Diwali demon-slaying tradition triggered Goa blast?
Seven months after a blast in Goa killed two people, investigators now say a Diwali tradition that has been consistently opposed by a Hindu right wing group for "glorifying a demon" lay at the heart of the conspiracy.india Updated: May 28, 2010 12:39 IST
Seven months after a blast in Goa killed two people, investigators now say a Diwali tradition that has been consistently opposed by a Hindu right wing group for "glorifying a demon" lay at the heart of the conspiracy.
On Narak Chaturdashi day early in the Diwali season, nearly every town or residential hub worth its salt here hosts a popular parade that depicts exaggerated effigies of the demon Narakasura being slain by Lord Krishna.
The Narakasura effigies are complete with a set of fantastically large canines and bloodied, melon-sized eyes while Lord Krishna's portrayal is sedate and smaller in comparison.
The Hindu rightwing Sanatan Sanstha, which was blamed for the Oct 16 blast, has been strongly opposed to these celebrations on the ground that over the years, Narakasura Vadh competitions have ended up glorifying the demon rather than the 'good lord'.
It was to one such competition in Margao, 35 km from Panaji, that Sanstha members Malgonda Patil and Yogesh Naik were ferrying detonator-rigged gelatin sticks on Oct 16.
Hence their aim, according to the National Investigation Aagency (NIA), was to "create terror in the minds of the viewers, organisers and participants of Narakasura Vadh (slaying) competitions held in Goa".
The Sanatan Sanstha's bitter and sustained opposition to the popular tradition and the government's inability for 10 years to act against the "poor depiction of Lord Krishna" in such parades is the major reason behind the Oct 16 blast, according to the NIA.
"As part of the competition, the participants make big idols of Narakasuras with decorations, while Lord Krishna's idols are comparatively smaller in size," NIA officials have said in their charge-sheet filed at the Margao district and sessions court last week.
"The competition and celebration in the name of Narakasura Vadh has been objected (to) by (the) Sanstha since 1999. They complained to the government, the district magistrate and police authorities against this kind of celebration, but no response was shown by the government," the chargesheet stated.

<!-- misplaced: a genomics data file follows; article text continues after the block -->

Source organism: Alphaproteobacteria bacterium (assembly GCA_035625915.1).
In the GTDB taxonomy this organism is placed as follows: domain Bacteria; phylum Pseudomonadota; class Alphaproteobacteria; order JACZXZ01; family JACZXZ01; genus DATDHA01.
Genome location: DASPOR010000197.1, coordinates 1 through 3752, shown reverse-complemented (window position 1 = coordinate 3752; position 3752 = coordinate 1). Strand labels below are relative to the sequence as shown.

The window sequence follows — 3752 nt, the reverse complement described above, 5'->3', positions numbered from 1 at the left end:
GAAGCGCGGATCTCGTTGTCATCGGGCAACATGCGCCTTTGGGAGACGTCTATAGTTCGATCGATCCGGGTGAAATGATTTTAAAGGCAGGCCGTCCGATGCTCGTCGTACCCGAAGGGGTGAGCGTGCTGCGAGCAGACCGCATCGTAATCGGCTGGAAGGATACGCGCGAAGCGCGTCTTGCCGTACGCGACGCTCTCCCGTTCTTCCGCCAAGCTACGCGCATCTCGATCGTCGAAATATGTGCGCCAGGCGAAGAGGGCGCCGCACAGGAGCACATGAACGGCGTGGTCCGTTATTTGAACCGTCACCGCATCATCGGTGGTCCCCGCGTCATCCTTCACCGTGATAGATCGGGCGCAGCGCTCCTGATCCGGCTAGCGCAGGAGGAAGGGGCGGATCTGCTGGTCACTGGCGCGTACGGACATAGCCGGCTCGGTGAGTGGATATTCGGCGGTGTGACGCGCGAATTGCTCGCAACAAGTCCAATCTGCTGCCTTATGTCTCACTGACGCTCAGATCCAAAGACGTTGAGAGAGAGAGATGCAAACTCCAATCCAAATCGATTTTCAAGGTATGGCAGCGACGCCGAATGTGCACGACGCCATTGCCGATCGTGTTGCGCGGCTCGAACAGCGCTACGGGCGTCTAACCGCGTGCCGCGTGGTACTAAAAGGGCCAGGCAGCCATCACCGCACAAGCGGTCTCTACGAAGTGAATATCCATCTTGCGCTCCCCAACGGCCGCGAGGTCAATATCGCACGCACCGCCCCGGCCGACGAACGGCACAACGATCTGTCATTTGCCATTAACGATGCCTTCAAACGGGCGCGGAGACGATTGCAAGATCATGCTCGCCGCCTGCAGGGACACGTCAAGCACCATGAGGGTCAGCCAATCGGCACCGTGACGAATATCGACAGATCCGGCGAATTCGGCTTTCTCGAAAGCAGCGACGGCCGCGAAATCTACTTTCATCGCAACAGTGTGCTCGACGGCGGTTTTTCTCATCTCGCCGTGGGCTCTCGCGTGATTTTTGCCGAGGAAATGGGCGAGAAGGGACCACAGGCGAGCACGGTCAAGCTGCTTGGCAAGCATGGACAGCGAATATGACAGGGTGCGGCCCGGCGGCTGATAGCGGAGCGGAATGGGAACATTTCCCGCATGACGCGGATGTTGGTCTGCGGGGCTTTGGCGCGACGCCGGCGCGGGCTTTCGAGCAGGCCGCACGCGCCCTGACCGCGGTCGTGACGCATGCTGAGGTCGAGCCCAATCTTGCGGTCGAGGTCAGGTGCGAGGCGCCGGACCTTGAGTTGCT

It said the Sanstha wanted the government to either ban such celebration/competitions or prevent the very organisation of such competitions.
According to historian Prajal Sakhardande, the slaying of Narakasura during Diwali, is a tradition unique to Goa.
"Elsewhere in the country, it is Ravana who is slain during Diwali, in Goa it is the Narakasura," Sakhardande said.
Narrating the Narkasura myth, the Goa-based historian said that the demon had once captured some 15,000 women and made them slaves, then Lord Krishna slayed him and freed his captives.
"To express their gratitude, the women lit lamps to symbolise the victory of good over evil, which is what Diwali is about," Sakhardande said.
But the Sanstha feels the practice has acquired a different dimension over the years.
"We are opposed to the celebration of the demon. In some competitions, thousands of rupees are given in reward to those groups who make the biggest or the best looking effigies of Narakasura. That's what we are opposing," a senior Sanstha member said, echoing sentiments often expressed in the Sanatan Prabhat, a daily newspaper run by the Sanstha, during Diwali.
On Oct 16 last year, the improvised explosive devices (IED) that Sanstha members Patil and Naik were carrying with them accidentally exploded, killing both of them even before they reached the competition venue, the NIA says.
Within an hour on the same evening, police found another IED which was placed in a pickup van full of people, who were travelling to see the event in Sancoale and Vasco in south Goa, 35 km from Margao.
While Patil and Naik planned to terrorise Narakasura-Vadh viewers and organisers in Margao, two other accused Vinay Talekar and Vinayak Patil, according to the NIA, also planted the live IEDs in the mini lorry packed with the Diwali revellers at Sancoale, "with an intention to strike terror in the minds of people, who were assembled as viewers, organisers and participants of the Narakasura-Vadh competition".
An alert mini truck driver Raja Sahab, however, noticed the suspicious bag carrying the IED and threw it into a nearby field, saving the day for his passengers and played the unsung Krishna on Diwali eve.